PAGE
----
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Lebanon’s militant Hezbollah group and its allies appeared to have suffered significant losses in Sunday’s parliamentary elections, a vote that comes as a severe economic crisis has plunged the majority of the population into poverty, the Associated Press reported Monday.
Preliminary returns showed that rivals of the Iran-backed group and its allies secured more seats and ousted some of Hezbollah’s traditional partners from parliament. The biggest winners appeared to be the Christian right-wing Lebanese Forces party, which was projected to win at least 20 seats in the 128-seat legislature.
Among the winners were also many independent candidates, including those from the 2019 protest movement: They secured more than 10 seats, a landmark win considering they entered the race as a fragmented bloc while facing intimidation and threats from mainstream political groups.
Analysts say Hezbollah and its main Shiite ally, the Amal group, will likely retain the 27 seats allocated to their sect, despite potentially losing the 71-seat majority it had held with its partners since 2018. In Lebanon, each of the major groups is allocated seats and positions in a complicated power scheme that was designed to retain harmony between ethnic and religious groups.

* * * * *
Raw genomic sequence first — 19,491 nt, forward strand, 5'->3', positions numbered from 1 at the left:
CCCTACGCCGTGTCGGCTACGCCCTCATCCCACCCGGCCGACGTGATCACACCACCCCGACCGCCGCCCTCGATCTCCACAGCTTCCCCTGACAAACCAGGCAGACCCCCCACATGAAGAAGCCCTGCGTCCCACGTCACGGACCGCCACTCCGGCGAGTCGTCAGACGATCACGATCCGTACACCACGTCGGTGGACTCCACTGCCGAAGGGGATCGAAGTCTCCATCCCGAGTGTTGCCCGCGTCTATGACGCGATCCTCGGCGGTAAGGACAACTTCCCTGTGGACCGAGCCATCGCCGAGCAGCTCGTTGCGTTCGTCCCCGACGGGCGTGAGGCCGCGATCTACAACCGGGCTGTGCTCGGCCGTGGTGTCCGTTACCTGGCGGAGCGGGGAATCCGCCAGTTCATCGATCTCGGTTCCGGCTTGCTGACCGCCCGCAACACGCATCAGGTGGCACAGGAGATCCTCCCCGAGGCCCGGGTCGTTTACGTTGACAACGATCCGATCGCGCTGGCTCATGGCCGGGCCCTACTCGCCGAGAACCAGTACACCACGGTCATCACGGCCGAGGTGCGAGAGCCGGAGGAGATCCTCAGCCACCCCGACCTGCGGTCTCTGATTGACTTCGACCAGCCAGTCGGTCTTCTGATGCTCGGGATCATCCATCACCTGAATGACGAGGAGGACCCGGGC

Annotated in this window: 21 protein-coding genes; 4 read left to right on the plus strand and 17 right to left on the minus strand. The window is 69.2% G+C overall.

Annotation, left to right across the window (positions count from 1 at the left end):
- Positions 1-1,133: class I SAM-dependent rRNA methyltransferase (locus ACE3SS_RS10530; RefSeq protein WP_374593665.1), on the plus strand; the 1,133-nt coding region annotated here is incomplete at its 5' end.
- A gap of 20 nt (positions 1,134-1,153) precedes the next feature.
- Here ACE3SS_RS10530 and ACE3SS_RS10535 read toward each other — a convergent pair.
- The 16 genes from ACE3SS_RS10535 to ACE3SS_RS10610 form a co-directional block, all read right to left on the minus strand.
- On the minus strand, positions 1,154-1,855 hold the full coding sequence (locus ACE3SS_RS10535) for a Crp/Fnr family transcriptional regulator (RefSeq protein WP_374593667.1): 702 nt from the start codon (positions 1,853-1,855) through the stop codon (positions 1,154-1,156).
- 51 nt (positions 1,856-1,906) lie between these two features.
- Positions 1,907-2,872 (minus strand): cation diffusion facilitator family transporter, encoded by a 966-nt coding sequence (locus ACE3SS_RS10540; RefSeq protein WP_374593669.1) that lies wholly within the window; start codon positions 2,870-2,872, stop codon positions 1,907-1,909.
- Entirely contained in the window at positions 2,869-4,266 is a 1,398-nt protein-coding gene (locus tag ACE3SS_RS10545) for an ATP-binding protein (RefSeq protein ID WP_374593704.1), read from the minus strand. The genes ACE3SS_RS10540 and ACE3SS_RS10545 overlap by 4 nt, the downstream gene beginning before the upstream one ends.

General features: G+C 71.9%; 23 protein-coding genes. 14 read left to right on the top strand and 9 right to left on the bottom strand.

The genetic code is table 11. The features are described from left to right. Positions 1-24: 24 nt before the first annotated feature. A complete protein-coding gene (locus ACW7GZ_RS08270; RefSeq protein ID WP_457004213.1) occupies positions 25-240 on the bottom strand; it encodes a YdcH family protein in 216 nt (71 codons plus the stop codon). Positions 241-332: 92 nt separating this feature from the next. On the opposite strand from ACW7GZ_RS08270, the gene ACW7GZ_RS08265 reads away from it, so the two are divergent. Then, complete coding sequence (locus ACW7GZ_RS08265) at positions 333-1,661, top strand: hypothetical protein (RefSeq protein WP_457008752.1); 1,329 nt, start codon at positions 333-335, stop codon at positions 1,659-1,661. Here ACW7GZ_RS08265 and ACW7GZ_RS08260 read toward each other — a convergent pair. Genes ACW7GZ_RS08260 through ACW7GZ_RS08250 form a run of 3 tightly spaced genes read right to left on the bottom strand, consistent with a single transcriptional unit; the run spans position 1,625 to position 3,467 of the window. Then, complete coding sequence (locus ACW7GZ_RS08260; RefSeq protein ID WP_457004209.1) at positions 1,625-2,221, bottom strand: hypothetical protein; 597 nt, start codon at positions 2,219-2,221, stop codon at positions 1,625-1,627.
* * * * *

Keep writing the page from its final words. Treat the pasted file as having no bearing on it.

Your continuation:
Observers noted that the results deliver a strong message to Lebanon’s ruling political class, who have held on to power despite a devastating economic collapse.
Still, others said the results indicate a deeply polarized parliament with lawmakers likely finding it difficult to reach a consensus, including forming a new government and passing reforms needed to begin Lebanon’s financial recovery.
Lebanon has been dealing with a major economic crisis since 2019, which sparked massive anti-government protests in the country. The situation has worsened because of the coronavirus pandemic, as well as a 2020 explosion in the capital that killed more than 200 people and destroyed parts of Beirut.